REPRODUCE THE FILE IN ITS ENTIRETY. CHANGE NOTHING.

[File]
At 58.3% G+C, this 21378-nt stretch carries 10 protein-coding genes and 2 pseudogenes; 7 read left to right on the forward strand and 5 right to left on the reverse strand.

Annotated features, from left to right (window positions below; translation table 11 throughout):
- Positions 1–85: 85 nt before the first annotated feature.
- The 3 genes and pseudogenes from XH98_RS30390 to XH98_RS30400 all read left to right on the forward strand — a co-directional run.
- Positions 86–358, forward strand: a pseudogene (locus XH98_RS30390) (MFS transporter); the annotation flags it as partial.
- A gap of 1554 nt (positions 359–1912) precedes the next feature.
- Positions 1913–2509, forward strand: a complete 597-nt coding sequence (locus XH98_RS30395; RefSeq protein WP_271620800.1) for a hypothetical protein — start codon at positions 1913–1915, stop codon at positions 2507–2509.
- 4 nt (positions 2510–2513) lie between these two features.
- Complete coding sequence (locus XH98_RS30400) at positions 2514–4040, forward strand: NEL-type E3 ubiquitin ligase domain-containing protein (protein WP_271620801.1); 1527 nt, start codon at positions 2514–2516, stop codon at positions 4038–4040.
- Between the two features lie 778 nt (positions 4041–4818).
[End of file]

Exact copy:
At 58.3% G+C, this 21378-nt stretch carries 10 protein-coding genes and 2 pseudogenes; 7 read left to right on the forward strand and 5 right to left on the reverse strand.

Annotated features, from left to right (window positions below; translation table 11 throughout):
- Positions 1–85: 85 nt before the first annotated feature.
- The 3 genes and pseudogenes from XH98_RS30390 to XH98_RS30400 all read left to right on the forward strand — a co-directional run.
- Positions 86–358, forward strand: a pseudogene (locus XH98_RS30390) (MFS transporter); the annotation flags it as partial.
- A gap of 1554 nt (positions 359–1912) precedes the next feature.
- Positions 1913–2509, forward strand: a complete 597-nt coding sequence (locus XH98_RS30395; RefSeq protein WP_271620800.1) for a hypothetical protein — start codon at positions 1913–1915, stop codon at positions 2507–2509.
- 4 nt (positions 2510–2513) lie between these two features.
- Complete coding sequence (locus XH98_RS30400) at positions 2514–4040, forward strand: NEL-type E3 ubiquitin ligase domain-containing protein (protein WP_271620801.1); 1527 nt, start codon at positions 2514–2516, stop codon at positions 4038–4040.
- Between the two features lie 778 nt (positions 4041–4818).